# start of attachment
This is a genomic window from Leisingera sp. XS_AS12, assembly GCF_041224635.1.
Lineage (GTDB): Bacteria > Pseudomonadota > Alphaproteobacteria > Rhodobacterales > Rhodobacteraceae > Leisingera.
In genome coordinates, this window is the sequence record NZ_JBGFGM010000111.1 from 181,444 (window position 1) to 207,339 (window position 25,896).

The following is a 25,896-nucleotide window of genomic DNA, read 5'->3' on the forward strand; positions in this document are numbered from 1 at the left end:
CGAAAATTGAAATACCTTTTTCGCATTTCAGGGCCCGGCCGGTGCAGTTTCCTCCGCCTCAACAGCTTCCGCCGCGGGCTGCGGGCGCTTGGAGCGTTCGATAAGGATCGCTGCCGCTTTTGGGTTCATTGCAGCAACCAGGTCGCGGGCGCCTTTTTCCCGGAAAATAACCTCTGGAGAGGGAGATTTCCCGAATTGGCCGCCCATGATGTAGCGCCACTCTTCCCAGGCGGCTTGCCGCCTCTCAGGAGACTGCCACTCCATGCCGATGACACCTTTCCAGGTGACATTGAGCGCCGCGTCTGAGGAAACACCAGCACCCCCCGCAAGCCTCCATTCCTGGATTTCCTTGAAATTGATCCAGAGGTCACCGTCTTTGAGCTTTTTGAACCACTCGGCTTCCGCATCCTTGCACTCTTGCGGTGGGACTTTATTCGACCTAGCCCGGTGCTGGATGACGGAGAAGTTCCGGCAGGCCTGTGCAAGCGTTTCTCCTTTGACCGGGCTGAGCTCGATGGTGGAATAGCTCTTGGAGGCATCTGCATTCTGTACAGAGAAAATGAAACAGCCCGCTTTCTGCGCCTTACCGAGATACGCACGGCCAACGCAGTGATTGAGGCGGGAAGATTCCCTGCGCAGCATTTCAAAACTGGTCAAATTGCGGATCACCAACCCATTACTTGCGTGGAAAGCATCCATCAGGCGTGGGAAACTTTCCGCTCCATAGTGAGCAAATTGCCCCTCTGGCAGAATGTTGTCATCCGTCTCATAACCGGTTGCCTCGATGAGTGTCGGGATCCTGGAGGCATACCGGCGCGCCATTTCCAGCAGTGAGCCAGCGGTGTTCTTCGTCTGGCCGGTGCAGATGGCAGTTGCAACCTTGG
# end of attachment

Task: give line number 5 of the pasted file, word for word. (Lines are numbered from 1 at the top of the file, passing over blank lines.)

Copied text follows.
CGAAAATTGAAATACCTTTTTCGCATTTCAGGGCCCGGCCGGTGCAGTTTCCTCCGCCTCAACAGCTTCCGCCGCGGGCTGCGGGCGCTTGGAGCGTTCGATAAGGATCGCTGCCGCTTTTGGGTTCATTGCAGCAACCAGGTCGCGGGCGCCTTTTTCCCGGAAAATAACCTCTGGAGAGGGAGATTTCCCGAATTGGCCGCCCATGATGTAGCGCCACTCTTCCCAGGCGGCTTGCCGCCTCTCAGGAGACTGCCACTCCATGCCGATGACACCTTTCCAGGTGACATTGAGCGCCGCGTCTGAGGAAACACCAGCACCCCCCGCAAGCCTCCATTCCTGGATTTCCTTGAAATTGATCCAGAGGTCACCGTCTTTGAGCTTTTTGAACCACTCGGCTTCCGCATCCTTGCACTCTTGCGGTGGGACTTTATTCGACCTAGCCCGGTGCTGGATGACGGAGAAGTTCCGGCAGGCCTGTGCAAGCGTTTCTCCTTTGACCGGGCTGAGCTCGATGGTGGAATAGCTCTTGGAGGCATCTGCATTCTGTACAGAGAAAATGAAACAGCCCGCTTTCTGCGCCTTACCGAGATACGCACGGCCAACGCAGTGATTGAGGCGGGAAGATTCCCTGCGCAGCATTTCAAAACTGGTCAAATTGCGGATCACCAACCCATTACTTGCGTGGAAAGCATCCATCAGGCGTGGGAAACTTTCCGCTCCATAGTGAGCAAATTGCCCCTCTGGCAGAATGTTGTCATCCGTCTCATAACCGGTTGCCTCGATGAGTGTCGGGATCCTGGAGGCATACCGGCGCGCCATTTCCAGCAGTGAGCCAGCGGTGTTCTTCGTCTGGCCGGTGCAGATGGCAGTTGCAACCTTGG